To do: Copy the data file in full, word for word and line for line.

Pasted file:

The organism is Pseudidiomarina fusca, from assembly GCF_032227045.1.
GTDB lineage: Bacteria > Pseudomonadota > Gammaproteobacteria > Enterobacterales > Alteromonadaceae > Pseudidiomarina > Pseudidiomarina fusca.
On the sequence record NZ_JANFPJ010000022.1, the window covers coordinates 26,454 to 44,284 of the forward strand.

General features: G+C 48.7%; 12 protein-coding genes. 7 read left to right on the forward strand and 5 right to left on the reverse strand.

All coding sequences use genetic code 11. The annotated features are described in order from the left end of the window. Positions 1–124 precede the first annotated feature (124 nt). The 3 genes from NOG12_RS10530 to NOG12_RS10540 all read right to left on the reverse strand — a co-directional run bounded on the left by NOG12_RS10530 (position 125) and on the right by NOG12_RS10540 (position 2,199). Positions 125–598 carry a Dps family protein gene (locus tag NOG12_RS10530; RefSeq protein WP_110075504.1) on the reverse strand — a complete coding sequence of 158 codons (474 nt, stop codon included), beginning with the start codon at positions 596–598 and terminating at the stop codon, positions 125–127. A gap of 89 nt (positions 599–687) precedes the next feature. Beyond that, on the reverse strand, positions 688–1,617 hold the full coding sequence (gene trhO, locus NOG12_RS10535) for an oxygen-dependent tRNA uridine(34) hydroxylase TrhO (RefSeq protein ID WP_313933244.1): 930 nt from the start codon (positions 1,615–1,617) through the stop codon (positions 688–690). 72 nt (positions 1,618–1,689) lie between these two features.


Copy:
The organism is Pseudidiomarina fusca, from assembly GCF_032227045.1.
GTDB lineage: Bacteria > Pseudomonadota > Gammaproteobacteria > Enterobacterales > Alteromonadaceae > Pseudidiomarina > Pseudidiomarina fusca.
On the sequence record NZ_JANFPJ010000022.1, the window covers coordinates 26,454 to 44,284 of the forward strand.

General features: G+C 48.7%; 12 protein-coding genes. 7 read left to right on the forward strand and 5 right to left on the reverse strand.

All coding sequences use genetic code 11. The annotated features are described in order from the left end of the window. Positions 1–124 precede the first annotated feature (124 nt). The 3 genes from NOG12_RS10530 to NOG12_RS10540 all read right to left on the reverse strand — a co-directional run bounded on the left by NOG12_RS10530 (position 125) and on the right by NOG12_RS10540 (position 2,199). Positions 125–598 carry a Dps family protein gene (locus tag NOG12_RS10530; RefSeq protein WP_110075504.1) on the reverse strand — a complete coding sequence of 158 codons (474 nt, stop codon included), beginning with the start codon at positions 596–598 and terminating at the stop codon, positions 125–127. A gap of 89 nt (positions 599–687) precedes the next feature. Beyond that, on the reverse strand, positions 688–1,617 hold the full coding sequence (gene trhO, locus NOG12_RS10535) for an oxygen-dependent tRNA uridine(34) hydroxylase TrhO (RefSeq protein ID WP_313933244.1): 930 nt from the start codon (positions 1,615–1,617) through the stop codon (positions 688–690). 72 nt (positions 1,618–1,689) lie between these two features.